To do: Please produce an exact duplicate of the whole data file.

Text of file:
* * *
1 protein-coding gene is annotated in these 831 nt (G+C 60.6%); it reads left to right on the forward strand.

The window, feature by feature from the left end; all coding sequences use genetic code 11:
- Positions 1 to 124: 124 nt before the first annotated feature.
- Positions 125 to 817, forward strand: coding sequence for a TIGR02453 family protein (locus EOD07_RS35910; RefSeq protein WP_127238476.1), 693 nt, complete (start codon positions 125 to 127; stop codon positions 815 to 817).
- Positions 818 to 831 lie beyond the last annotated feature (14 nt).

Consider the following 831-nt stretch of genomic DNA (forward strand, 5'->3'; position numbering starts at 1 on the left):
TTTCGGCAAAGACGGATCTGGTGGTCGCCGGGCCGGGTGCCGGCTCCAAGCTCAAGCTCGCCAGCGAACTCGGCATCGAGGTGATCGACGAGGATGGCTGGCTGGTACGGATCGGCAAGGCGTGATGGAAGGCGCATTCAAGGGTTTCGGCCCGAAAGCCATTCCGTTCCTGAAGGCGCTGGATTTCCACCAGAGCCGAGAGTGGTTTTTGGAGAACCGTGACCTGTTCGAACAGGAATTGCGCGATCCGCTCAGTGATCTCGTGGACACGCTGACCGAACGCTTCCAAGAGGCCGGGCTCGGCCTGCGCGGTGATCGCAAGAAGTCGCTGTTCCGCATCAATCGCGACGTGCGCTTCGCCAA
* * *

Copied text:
1 protein-coding gene is annotated in these 831 nt (G+C 60.6%); it reads left to right on the forward strand.

The window, feature by feature from the left end; all coding sequences use genetic code 11:
- Positions 1 to 124: 124 nt before the first annotated feature.
- Positions 125 to 817, forward strand: coding sequence for a TIGR02453 family protein (locus EOD07_RS35910; RefSeq protein WP_127238476.1), 693 nt, complete (start codon positions 125 to 127; stop codon positions 815 to 817).
- Positions 818 to 831 lie beyond the last annotated feature (14 nt).

Consider the following 831-nt stretch of genomic DNA (forward strand, 5'->3'; position numbering starts at 1 on the left):
TTTCGGCAAAGACGGATCTGGTGGTCGCCGGGCCGGGTGCCGGCTCCAAGCTCAAGCTCGCCAGCGAACTCGGCATCGAGGTGATCGACGAGGATGGCTGGCTGGTACGGATCGGCAAGGCGTGATGGAAGGCGCATTCAAGGGTTTCGGCCCGAAAGCCATTCCGTTCCTGAAGGCGCTGGATTTCCACCAGAGCCGAGAGTGGTTTTTGGAGAACCGTGACCTGTTCGAACAGGAATTGCGCGATCCGCTCAGTGATCTCGTGGACACGCTGACCGAACGCTTCCAAGAGGCCGGGCTCGGCCTGCGCGGTGATCGCAAGAAGTCGCTGTTCCGCATCAATCGCGACGTGCGCTTCGCCAA